Population growth, industrialisation and increased demand for resources in rural and urban areas led to immense environmental destruction, said Shekar Dattatri, wildlife filmmaker and conservationist, on Friday.
Speaking at an event organised by the Chennai Chapter of the Indian National Trust for Art and Cultural Heritage (INTACH), Mr. Dattatri said the country’s population had grown four-fold since Independence. Due to this, many forest areas had been cleared for agricultural activities, and new industries were being set up to achieve growth in both rural and urban areas, he observed.
“While ancient India had an ethos in which religion, culture and nature were inextricably interwoven, population pressures and the material aspirations of people have considerably eroded these values,” he said.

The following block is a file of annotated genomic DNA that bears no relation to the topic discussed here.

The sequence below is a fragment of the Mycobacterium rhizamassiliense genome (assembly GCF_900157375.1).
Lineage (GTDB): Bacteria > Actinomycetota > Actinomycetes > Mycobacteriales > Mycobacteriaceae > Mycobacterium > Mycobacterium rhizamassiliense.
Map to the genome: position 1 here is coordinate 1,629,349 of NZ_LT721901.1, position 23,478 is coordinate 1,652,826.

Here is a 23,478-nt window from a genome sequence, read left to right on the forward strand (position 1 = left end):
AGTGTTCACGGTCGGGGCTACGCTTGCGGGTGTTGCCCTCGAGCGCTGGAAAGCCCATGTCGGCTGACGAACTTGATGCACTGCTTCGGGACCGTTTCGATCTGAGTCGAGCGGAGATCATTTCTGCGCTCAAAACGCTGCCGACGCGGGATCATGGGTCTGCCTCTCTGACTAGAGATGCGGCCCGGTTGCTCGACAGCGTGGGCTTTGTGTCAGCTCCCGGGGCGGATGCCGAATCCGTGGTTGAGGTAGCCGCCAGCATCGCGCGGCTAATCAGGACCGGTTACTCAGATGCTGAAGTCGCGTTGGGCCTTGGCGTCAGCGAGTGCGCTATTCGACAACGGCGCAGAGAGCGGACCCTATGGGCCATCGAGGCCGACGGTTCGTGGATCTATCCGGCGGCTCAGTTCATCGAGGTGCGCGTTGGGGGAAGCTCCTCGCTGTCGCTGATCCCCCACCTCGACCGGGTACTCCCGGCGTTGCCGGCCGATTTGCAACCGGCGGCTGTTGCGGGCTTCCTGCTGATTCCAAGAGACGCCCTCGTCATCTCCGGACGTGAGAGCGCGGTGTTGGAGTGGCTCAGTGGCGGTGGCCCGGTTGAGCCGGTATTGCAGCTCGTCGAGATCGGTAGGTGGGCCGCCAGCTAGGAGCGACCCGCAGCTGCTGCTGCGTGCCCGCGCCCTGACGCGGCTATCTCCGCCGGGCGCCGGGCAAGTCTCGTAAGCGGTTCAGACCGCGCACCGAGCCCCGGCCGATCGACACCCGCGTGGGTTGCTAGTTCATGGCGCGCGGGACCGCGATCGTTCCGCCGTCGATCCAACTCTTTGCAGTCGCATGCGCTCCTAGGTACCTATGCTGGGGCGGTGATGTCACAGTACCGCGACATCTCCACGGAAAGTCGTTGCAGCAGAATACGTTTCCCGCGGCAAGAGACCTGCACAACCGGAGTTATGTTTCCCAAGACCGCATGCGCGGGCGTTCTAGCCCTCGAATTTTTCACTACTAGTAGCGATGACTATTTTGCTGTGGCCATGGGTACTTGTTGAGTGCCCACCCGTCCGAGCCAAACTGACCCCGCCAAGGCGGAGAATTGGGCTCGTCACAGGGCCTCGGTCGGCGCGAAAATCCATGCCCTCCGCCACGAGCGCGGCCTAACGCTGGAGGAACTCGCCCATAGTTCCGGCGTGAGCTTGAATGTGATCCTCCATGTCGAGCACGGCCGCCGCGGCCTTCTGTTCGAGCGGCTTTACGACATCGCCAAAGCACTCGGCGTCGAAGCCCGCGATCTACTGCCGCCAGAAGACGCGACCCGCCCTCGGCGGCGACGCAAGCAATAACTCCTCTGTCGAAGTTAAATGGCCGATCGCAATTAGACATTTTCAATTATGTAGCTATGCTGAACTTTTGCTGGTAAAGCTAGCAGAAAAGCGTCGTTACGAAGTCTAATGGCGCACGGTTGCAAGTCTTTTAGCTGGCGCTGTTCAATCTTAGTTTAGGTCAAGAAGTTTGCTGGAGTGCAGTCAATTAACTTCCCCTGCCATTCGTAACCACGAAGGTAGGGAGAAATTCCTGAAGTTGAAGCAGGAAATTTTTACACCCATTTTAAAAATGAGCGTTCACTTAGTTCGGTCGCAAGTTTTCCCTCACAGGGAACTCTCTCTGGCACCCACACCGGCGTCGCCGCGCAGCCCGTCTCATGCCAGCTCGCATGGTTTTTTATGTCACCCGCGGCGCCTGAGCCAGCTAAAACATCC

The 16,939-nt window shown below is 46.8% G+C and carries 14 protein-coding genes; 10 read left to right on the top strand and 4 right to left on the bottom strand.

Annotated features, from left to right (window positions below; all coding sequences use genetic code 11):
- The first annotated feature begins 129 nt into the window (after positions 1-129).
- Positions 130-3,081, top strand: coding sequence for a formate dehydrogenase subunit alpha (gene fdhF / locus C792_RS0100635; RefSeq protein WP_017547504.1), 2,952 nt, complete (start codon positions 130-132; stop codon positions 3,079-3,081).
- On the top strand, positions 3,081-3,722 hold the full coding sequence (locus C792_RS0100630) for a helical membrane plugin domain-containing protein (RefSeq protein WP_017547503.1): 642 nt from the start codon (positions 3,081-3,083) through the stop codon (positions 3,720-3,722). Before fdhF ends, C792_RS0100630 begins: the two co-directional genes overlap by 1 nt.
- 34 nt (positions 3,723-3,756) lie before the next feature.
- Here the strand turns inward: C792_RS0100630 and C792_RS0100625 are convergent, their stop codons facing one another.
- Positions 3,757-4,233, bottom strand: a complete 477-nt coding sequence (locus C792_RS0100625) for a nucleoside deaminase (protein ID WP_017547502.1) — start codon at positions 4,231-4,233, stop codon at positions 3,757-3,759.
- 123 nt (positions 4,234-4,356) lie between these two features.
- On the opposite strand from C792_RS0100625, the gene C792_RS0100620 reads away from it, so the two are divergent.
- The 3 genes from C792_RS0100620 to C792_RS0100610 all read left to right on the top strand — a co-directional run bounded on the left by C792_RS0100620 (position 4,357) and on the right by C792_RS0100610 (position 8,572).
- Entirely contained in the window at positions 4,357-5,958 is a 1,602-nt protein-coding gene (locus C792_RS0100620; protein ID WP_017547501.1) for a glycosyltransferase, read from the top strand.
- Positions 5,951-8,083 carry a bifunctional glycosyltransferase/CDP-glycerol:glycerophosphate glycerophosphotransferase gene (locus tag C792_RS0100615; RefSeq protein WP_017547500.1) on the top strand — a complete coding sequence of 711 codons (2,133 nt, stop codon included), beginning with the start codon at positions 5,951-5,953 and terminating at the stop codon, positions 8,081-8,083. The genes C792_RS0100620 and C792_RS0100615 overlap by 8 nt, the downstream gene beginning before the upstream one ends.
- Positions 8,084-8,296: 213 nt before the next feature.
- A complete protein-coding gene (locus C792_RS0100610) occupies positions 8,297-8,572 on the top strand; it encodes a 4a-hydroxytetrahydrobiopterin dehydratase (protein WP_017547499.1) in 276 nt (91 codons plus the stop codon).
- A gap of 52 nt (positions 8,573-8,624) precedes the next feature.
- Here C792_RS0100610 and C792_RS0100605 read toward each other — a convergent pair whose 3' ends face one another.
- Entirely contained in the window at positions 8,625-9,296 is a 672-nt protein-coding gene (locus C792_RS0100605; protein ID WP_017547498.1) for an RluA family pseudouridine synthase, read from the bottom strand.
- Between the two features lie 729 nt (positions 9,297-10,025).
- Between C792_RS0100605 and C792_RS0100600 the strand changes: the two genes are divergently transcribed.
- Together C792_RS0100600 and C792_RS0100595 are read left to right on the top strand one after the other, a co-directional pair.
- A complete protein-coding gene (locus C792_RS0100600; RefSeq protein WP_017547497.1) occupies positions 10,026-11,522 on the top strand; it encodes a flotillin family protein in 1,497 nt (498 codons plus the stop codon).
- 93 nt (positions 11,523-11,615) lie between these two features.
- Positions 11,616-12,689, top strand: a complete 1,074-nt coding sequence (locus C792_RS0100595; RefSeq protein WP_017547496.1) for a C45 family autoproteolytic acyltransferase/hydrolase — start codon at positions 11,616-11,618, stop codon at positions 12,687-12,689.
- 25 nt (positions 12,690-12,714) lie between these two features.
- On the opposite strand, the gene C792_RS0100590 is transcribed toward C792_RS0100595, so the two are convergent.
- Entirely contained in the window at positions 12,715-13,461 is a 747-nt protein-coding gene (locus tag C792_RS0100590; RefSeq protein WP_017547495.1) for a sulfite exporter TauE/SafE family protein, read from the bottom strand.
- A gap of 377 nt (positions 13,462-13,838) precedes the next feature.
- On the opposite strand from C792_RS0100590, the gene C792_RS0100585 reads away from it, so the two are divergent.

Forests provided invaluable benefits of an ecosystem such as carbon sequestration and water harvesting, without which there could be no development, he added.
Speaking about the Western Ghats, he said nearly 65 rivers emanated from the forests and grasslands of the range. This included the Godavari, Krishna, Cauvery and Vaigai, which provided food and water security to over 300 million people in peninsular India, he said. Yet, they were being systematically destroyed for short-term gains in the name of economic progress, Mr. Dattatri pointed out.
The talk ended with a fervent appeal to citizens to wake up before it was too late and defend what was left of the forests and wildlife. “Conservation is not a luxury, but a vital necessity. While nature can get along just fine without us, we cannot survive without nature,” he said.